Written answers

Wednesday, 19 May 2021

Department of Enterprise, Trade and Employment

Enterprise Support Schemes

Photo of Martin BrowneMartin Browne (Tipperary, Sinn Fein)
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54. To ask the Minister for Enterprise, Trade and Employment his views on ensuring that funding schemes are in place, such as the long-term SBCI future growth loan scheme, for businesses in line with the reopening of society as per the announcement of 29 April 2021; and if he will make a statement on the matter. [26677/21]

Photo of Leo VaradkarLeo Varadkar (Dublin West, Fine Gael)
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Since the onset of the pandemic, my Department has worked to ensure that measures are in place to help businesses seeking appropriate financing in response to the impacts of COVID-19. These schemes make financing more accessible to eligible businesses at lower interest rates than would otherwise be available.

The Future Growth Loan Scheme was introduced in 2019 to make lending available to businesses seeking funding for long-term, strategic investment. The scheme was expanded in 2020 in response to the impacts of COVID-19 and since then has continued to see strong demand. Close Brothers continues to accept new applications under the scheme, while other participating lenders are continuing to process their “pipeline” of existing applications.

Other state-backed loan guarantee schemes are also in place and provide financing options for both working capital and investment purposes. These schemes feature optional moratoria, which may offer businesses flexibility as they reopen.

The COVID-19 Credit Guarantee Scheme is the largest such scheme in the history of the State and makes available up to €2 billion in lending to eligible businesses impacted by the pandemic. Loans under this scheme are for terms of up to five-and-a-half years and range from €10,000 to €1m. Loans of up to €250,000 under the scheme are available unsecured (except where this is a requirement of the product feature, as in the case of asset finance, invoice discount facilities, etc). As a result of the high level of the State guarantee, loans are being provided at interest rates lower than the current market rate for similar loans.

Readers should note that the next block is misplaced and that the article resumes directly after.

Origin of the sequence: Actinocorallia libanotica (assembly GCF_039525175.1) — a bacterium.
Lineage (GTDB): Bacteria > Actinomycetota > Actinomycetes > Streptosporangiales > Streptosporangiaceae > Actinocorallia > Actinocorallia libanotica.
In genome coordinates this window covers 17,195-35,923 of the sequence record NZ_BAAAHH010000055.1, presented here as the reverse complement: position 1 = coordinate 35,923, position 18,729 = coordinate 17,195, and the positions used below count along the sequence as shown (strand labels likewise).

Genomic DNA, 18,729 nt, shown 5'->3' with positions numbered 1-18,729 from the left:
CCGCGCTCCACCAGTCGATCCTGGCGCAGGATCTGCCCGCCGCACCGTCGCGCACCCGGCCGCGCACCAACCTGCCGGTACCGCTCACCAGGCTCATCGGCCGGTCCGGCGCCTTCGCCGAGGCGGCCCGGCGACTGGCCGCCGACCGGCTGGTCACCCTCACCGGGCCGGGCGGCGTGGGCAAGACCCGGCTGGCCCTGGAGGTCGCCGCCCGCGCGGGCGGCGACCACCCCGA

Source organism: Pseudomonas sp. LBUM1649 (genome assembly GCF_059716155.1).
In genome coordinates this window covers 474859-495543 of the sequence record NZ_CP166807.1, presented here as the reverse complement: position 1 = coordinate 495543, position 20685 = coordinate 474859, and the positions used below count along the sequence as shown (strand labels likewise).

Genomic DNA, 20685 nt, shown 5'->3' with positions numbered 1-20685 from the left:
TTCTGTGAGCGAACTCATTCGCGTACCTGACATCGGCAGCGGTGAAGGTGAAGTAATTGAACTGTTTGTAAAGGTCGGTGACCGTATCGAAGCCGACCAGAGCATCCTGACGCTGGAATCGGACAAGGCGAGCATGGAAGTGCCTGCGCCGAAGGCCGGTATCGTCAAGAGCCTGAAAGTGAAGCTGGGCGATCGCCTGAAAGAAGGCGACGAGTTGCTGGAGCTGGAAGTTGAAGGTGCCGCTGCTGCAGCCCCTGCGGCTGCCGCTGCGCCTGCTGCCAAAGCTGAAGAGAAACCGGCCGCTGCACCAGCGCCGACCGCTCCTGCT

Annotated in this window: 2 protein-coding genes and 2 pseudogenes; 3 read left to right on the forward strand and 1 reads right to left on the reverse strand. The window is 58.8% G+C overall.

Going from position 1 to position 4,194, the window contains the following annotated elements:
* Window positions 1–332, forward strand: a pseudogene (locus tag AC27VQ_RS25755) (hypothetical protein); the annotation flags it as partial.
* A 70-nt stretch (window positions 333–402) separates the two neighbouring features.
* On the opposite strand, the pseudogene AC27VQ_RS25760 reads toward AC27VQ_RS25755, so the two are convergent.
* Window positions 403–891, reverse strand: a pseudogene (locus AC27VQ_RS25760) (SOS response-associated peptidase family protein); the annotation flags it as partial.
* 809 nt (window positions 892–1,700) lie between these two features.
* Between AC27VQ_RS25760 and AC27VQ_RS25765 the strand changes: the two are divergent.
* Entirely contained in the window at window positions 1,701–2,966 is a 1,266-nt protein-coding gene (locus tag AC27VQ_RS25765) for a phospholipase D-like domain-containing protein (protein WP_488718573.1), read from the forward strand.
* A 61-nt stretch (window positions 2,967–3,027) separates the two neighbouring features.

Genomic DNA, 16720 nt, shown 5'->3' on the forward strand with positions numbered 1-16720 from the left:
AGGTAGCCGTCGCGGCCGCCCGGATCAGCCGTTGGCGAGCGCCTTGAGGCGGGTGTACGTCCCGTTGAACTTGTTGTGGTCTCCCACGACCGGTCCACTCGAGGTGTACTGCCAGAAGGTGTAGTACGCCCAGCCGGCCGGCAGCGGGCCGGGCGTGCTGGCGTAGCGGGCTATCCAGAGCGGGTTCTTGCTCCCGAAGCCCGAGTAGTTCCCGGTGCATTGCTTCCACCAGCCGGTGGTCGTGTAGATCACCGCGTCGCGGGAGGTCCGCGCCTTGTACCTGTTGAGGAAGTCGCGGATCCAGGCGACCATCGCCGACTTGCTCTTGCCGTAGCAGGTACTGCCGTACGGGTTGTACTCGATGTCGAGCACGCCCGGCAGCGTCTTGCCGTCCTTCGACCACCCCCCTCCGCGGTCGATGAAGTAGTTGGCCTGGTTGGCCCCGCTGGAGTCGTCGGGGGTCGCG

Applicants may also avail of an optional interest and/or capital moratorium, depending on the finance provider’s assessment of an application.

For micro-enterprises, the COVID-19 Business Loan from MicroFinance Ireland is open to eligible businesses that have been negatively affected by the pandemic. Loans under this scheme range from €5,000 to €25,000 and are typically for terms of up to three years.

This scheme features a six-month interest and repayment moratorium, with the loan to be repaid over the remaining 30 months of the 36-month loan period. There is also a Government rebate for the interest paid on the loan in months 7-12 of the loan.

Work is also under way on the delivery of a Brexit Impact Loan Scheme, subject to the necessary legislation being in place, which will make up to €330m in lending available to eligible Brexit-impacted businesses, including primary producers. Loans under this scheme will be for terms of up to six years, and will range from €25,000 to €1.5m, with loans of up to €500,000 available unsecured.

As businesses look toward reopening, I am conscious that many will have new and unforeseen liquidity needs after a difficult year. I would encourage eligible businesses to consider the loan guarantee schemes outlined above as they consider both the immediate liquidity required to reopen and investment for the future.


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